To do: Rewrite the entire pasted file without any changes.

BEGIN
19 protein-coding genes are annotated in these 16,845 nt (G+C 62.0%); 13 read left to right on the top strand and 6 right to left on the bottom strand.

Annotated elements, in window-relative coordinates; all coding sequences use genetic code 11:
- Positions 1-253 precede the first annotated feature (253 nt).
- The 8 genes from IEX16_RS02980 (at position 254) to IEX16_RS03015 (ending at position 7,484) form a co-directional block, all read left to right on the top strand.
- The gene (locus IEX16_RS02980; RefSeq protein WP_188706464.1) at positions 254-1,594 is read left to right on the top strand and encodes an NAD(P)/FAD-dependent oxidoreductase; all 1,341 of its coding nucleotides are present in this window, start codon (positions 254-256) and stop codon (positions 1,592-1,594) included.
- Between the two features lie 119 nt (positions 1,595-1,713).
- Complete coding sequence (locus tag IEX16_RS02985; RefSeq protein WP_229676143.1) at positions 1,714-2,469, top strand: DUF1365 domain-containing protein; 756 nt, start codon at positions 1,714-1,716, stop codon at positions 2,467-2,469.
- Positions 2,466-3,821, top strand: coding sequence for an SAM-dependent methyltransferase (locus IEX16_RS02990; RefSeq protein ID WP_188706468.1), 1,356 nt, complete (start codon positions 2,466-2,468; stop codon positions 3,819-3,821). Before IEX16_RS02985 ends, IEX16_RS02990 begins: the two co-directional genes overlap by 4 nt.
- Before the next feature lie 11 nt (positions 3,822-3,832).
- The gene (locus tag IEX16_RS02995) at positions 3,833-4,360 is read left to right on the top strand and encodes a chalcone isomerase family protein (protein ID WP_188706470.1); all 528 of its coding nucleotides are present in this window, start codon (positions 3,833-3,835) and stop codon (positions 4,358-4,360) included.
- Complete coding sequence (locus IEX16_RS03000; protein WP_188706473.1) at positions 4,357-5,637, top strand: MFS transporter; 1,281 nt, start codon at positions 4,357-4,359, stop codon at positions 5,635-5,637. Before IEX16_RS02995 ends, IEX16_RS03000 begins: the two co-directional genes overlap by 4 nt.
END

19 protein-coding genes are annotated in these 16,845 nt (G+C 62.0%); 13 read left to right on the top strand and 6 right to left on the bottom strand.

Annotated elements, in window-relative coordinates; all coding sequences use genetic code 11:
- Positions 1-253 precede the first annotated feature (253 nt).
- The 8 genes from IEX16_RS02980 (at position 254) to IEX16_RS03015 (ending at position 7,484) form a co-directional block, all read left to right on the top strand.
- The gene (locus IEX16_RS02980; RefSeq protein WP_188706464.1) at positions 254-1,594 is read left to right on the top strand and encodes an NAD(P)/FAD-dependent oxidoreductase; all 1,341 of its coding nucleotides are present in this window, start codon (positions 254-256) and stop codon (positions 1,592-1,594) included.
- Between the two features lie 119 nt (positions 1,595-1,713).
- Complete coding sequence (locus tag IEX16_RS02985; RefSeq protein WP_229676143.1) at positions 1,714-2,469, top strand: DUF1365 domain-containing protein; 756 nt, start codon at positions 1,714-1,716, stop codon at positions 2,467-2,469.
- Positions 2,466-3,821, top strand: coding sequence for an SAM-dependent methyltransferase (locus IEX16_RS02990; RefSeq protein ID WP_188706468.1), 1,356 nt, complete (start codon positions 2,466-2,468; stop codon positions 3,819-3,821). Before IEX16_RS02985 ends, IEX16_RS02990 begins: the two co-directional genes overlap by 4 nt.
- Before the next feature lie 11 nt (positions 3,822-3,832).
- The gene (locus tag IEX16_RS02995) at positions 3,833-4,360 is read left to right on the top strand and encodes a chalcone isomerase family protein (protein ID WP_188706470.1); all 528 of its coding nucleotides are present in this window, start codon (positions 3,833-3,835) and stop codon (positions 4,358-4,360) included.
- Complete coding sequence (locus IEX16_RS03000; protein WP_188706473.1) at positions 4,357-5,637, top strand: MFS transporter; 1,281 nt, start codon at positions 4,357-4,359, stop codon at positions 5,635-5,637. Before IEX16_RS02995 ends, IEX16_RS03000 begins: the two co-directional genes overlap by 4 nt.